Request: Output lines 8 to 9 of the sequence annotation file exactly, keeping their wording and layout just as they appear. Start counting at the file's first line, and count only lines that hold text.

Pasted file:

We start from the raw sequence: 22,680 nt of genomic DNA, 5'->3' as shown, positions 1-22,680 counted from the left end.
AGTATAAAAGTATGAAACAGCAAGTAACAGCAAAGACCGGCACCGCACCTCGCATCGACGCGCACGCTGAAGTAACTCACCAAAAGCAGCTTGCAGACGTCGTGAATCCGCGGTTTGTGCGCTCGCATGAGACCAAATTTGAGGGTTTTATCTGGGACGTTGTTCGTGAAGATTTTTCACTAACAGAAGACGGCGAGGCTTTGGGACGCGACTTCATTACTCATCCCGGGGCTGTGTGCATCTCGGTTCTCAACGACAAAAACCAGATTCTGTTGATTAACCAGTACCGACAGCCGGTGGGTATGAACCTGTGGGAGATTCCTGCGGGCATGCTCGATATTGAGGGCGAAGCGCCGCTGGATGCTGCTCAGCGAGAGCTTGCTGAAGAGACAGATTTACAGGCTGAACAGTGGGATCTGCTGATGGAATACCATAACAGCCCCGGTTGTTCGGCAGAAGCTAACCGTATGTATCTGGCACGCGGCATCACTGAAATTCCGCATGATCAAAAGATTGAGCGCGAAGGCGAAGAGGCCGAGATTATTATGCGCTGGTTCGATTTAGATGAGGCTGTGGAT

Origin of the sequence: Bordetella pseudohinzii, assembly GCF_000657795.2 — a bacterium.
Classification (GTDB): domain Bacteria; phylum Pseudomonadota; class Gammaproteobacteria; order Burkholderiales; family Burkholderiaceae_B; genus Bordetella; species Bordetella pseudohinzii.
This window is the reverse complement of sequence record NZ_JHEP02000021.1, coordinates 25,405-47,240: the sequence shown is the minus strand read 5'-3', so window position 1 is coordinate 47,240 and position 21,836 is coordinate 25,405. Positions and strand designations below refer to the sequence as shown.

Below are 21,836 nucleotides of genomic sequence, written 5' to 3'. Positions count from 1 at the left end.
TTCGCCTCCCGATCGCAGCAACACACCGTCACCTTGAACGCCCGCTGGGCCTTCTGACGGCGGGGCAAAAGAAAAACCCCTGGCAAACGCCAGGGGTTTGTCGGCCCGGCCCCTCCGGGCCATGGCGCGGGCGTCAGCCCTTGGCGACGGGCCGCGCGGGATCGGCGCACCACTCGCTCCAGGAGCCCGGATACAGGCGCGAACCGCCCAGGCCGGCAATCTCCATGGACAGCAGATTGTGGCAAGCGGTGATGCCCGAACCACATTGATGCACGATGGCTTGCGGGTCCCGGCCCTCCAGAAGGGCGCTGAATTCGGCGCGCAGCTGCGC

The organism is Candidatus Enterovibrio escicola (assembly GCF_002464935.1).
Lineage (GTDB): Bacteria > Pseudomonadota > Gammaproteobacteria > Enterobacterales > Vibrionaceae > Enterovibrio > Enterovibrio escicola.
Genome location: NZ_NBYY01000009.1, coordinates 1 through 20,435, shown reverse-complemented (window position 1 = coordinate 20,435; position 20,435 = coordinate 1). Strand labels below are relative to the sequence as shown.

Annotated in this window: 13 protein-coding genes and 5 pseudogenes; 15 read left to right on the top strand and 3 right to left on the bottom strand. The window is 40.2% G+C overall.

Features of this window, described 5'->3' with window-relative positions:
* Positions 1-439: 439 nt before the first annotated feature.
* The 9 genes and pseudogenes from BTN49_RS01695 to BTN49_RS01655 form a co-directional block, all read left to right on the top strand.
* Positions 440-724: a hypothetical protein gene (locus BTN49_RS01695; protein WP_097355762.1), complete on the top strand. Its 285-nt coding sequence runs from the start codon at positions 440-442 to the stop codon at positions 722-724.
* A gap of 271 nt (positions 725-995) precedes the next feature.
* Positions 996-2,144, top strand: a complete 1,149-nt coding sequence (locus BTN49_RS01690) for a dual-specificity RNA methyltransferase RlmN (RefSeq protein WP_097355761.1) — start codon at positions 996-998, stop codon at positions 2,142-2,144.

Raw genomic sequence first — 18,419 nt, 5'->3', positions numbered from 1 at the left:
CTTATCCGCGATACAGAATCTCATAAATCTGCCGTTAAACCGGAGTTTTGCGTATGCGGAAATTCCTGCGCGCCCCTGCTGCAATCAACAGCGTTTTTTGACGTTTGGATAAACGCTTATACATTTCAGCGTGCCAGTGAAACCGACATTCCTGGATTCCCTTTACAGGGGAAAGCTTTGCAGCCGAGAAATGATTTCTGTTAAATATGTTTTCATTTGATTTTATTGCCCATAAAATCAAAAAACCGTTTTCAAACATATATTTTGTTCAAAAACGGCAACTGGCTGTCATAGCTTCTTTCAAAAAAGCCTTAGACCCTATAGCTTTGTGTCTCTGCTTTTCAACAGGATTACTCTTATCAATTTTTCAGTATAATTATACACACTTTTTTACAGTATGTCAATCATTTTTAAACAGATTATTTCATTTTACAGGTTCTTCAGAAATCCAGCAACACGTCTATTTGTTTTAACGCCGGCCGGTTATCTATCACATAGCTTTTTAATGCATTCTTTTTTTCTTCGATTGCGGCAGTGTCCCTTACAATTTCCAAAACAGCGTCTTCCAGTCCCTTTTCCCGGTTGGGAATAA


The organism is Candidatus Enterovibrio escicola (assembly GCF_002464935.1).
Lineage (GTDB): Bacteria > Pseudomonadota > Gammaproteobacteria > Enterobacterales > Vibrionaceae > Enterovibrio > Enterovibrio escicola.